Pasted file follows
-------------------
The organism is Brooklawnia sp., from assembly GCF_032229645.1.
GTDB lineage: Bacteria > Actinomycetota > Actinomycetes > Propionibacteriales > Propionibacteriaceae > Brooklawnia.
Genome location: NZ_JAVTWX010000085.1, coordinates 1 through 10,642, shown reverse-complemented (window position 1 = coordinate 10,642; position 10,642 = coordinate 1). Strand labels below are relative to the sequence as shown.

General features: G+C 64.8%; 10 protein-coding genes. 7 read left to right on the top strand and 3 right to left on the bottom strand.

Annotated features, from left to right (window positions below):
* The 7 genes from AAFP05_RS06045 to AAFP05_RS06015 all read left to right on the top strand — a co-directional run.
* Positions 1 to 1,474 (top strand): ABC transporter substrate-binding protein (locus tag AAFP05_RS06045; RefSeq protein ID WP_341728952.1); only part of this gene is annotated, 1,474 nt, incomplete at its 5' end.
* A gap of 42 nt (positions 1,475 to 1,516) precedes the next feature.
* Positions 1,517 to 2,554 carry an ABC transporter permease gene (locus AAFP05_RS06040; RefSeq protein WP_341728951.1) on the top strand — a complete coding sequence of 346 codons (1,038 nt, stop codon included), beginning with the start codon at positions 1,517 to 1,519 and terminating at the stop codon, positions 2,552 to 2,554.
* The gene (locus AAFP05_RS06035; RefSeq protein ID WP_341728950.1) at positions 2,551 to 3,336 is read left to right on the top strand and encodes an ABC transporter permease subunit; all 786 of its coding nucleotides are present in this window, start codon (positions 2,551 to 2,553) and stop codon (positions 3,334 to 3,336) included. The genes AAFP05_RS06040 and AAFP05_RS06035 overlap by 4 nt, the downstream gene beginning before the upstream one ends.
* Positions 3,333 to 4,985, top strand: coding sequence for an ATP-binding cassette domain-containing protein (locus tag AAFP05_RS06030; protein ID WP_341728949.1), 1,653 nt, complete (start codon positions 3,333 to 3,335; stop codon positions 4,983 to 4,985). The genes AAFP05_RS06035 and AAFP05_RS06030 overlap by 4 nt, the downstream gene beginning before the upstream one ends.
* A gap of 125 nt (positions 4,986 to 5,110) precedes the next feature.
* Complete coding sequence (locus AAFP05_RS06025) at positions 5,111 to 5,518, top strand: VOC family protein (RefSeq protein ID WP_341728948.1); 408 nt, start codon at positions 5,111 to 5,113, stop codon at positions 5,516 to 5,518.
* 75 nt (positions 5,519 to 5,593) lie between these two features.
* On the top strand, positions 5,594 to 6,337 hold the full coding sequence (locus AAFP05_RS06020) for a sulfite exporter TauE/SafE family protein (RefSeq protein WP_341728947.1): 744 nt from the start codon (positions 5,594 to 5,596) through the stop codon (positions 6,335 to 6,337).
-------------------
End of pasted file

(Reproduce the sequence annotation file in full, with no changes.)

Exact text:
The organism is Brooklawnia sp., from assembly GCF_032229645.1.
GTDB lineage: Bacteria > Actinomycetota > Actinomycetes > Propionibacteriales > Propionibacteriaceae > Brooklawnia.
Genome location: NZ_JAVTWX010000085.1, coordinates 1 through 10,642, shown reverse-complemented (window position 1 = coordinate 10,642; position 10,642 = coordinate 1). Strand labels below are relative to the sequence as shown.

General features: G+C 64.8%; 10 protein-coding genes. 7 read left to right on the top strand and 3 right to left on the bottom strand.

Annotated features, from left to right (window positions below):
* The 7 genes from AAFP05_RS06045 to AAFP05_RS06015 all read left to right on the top strand — a co-directional run.
* Positions 1 to 1,474 (top strand): ABC transporter substrate-binding protein (locus tag AAFP05_RS06045; RefSeq protein ID WP_341728952.1); only part of this gene is annotated, 1,474 nt, incomplete at its 5' end.
* A gap of 42 nt (positions 1,475 to 1,516) precedes the next feature.
* Positions 1,517 to 2,554 carry an ABC transporter permease gene (locus AAFP05_RS06040; RefSeq protein WP_341728951.1) on the top strand — a complete coding sequence of 346 codons (1,038 nt, stop codon included), beginning with the start codon at positions 1,517 to 1,519 and terminating at the stop codon, positions 2,552 to 2,554.
* The gene (locus AAFP05_RS06035; RefSeq protein ID WP_341728950.1) at positions 2,551 to 3,336 is read left to right on the top strand and encodes an ABC transporter permease subunit; all 786 of its coding nucleotides are present in this window, start codon (positions 2,551 to 2,553) and stop codon (positions 3,334 to 3,336) included. The genes AAFP05_RS06040 and AAFP05_RS06035 overlap by 4 nt, the downstream gene beginning before the upstream one ends.
* Positions 3,333 to 4,985, top strand: coding sequence for an ATP-binding cassette domain-containing protein (locus tag AAFP05_RS06030; protein ID WP_341728949.1), 1,653 nt, complete (start codon positions 3,333 to 3,335; stop codon positions 4,983 to 4,985). The genes AAFP05_RS06035 and AAFP05_RS06030 overlap by 4 nt, the downstream gene beginning before the upstream one ends.
* A gap of 125 nt (positions 4,986 to 5,110) precedes the next feature.
* Complete coding sequence (locus AAFP05_RS06025) at positions 5,111 to 5,518, top strand: VOC family protein (RefSeq protein ID WP_341728948.1); 408 nt, start codon at positions 5,111 to 5,113, stop codon at positions 5,516 to 5,518.
* 75 nt (positions 5,519 to 5,593) lie between these two features.
* On the top strand, positions 5,594 to 6,337 hold the full coding sequence (locus AAFP05_RS06020) for a sulfite exporter TauE/SafE family protein (RefSeq protein WP_341728947.1): 744 nt from the start codon (positions 5,594 to 5,596) through the stop codon (positions 6,335 to 6,337).